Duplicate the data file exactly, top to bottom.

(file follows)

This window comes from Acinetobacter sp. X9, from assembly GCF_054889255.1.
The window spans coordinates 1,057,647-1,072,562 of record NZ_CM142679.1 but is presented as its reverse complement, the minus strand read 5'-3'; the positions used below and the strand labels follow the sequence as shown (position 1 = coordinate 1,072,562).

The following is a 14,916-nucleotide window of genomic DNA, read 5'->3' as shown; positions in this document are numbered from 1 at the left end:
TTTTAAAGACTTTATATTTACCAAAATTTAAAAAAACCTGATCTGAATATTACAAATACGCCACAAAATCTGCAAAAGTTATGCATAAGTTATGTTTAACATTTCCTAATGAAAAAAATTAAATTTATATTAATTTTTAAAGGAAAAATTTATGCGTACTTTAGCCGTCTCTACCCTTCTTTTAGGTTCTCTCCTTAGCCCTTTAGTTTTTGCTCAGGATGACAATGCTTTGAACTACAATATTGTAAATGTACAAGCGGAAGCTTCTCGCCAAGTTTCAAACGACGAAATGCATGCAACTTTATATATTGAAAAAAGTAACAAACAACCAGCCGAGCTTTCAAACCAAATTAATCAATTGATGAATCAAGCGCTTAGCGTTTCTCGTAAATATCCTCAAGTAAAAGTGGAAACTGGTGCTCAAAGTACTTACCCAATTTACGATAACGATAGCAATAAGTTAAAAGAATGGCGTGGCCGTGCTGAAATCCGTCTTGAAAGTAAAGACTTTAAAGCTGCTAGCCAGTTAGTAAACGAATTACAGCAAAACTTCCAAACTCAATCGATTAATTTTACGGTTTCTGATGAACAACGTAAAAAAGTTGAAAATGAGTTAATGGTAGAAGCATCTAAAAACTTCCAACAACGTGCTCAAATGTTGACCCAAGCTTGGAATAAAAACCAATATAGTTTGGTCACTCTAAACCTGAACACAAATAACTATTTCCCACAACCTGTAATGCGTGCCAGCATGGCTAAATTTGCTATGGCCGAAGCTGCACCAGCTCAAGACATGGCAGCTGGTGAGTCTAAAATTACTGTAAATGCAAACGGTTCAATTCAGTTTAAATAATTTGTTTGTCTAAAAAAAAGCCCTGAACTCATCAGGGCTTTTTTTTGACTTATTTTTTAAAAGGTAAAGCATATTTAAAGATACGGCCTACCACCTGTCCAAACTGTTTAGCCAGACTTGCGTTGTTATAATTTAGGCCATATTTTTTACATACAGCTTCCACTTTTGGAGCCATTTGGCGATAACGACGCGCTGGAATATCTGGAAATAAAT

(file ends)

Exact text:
This window comes from Acinetobacter sp. X9, from assembly GCF_054889255.1.
The window spans coordinates 1,057,647-1,072,562 of record NZ_CM142679.1 but is presented as its reverse complement, the minus strand read 5'-3'; the positions used below and the strand labels follow the sequence as shown (position 1 = coordinate 1,072,562).

The following is a 14,916-nucleotide window of genomic DNA, read 5'->3' as shown; positions in this document are numbered from 1 at the left end:
TTTTAAAGACTTTATATTTACCAAAATTTAAAAAAACCTGATCTGAATATTACAAATACGCCACAAAATCTGCAAAAGTTATGCATAAGTTATGTTTAACATTTCCTAATGAAAAAAATTAAATTTATATTAATTTTTAAAGGAAAAATTTATGCGTACTTTAGCCGTCTCTACCCTTCTTTTAGGTTCTCTCCTTAGCCCTTTAGTTTTTGCTCAGGATGACAATGCTTTGAACTACAATATTGTAAATGTACAAGCGGAAGCTTCTCGCCAAGTTTCAAACGACGAAATGCATGCAACTTTATATATTGAAAAAAGTAACAAACAACCAGCCGAGCTTTCAAACCAAATTAATCAATTGATGAATCAAGCGCTTAGCGTTTCTCGTAAATATCCTCAAGTAAAAGTGGAAACTGGTGCTCAAAGTACTTACCCAATTTACGATAACGATAGCAATAAGTTAAAAGAATGGCGTGGCCGTGCTGAAATCCGTCTTGAAAGTAAAGACTTTAAAGCTGCTAGCCAGTTAGTAAACGAATTACAGCAAAACTTCCAAACTCAATCGATTAATTTTACGGTTTCTGATGAACAACGTAAAAAAGTTGAAAATGAGTTAATGGTAGAAGCATCTAAAAACTTCCAACAACGTGCTCAAATGTTGACCCAAGCTTGGAATAAAAACCAATATAGTTTGGTCACTCTAAACCTGAACACAAATAACTATTTCCCACAACCTGTAATGCGTGCCAGCATGGCTAAATTTGCTATGGCCGAAGCTGCACCAGCTCAAGACATGGCAGCTGGTGAGTCTAAAATTACTGTAAATGCAAACGGTTCAATTCAGTTTAAATAATTTGTTTGTCTAAAAAAAAGCCCTGAACTCATCAGGGCTTTTTTTTGACTTATTTTTTAAAAGGTAAAGCATATTTAAAGATACGGCCTACCACCTGTCCAAACTGTTTAGCCAGACTTGCGTTGTTATAATTTAGGCCATATTTTTTACATACAGCTTCCACTTTTGGAGCCATTTGGCGATAACGACGCGCTGGAATATCTGGAAATAAAT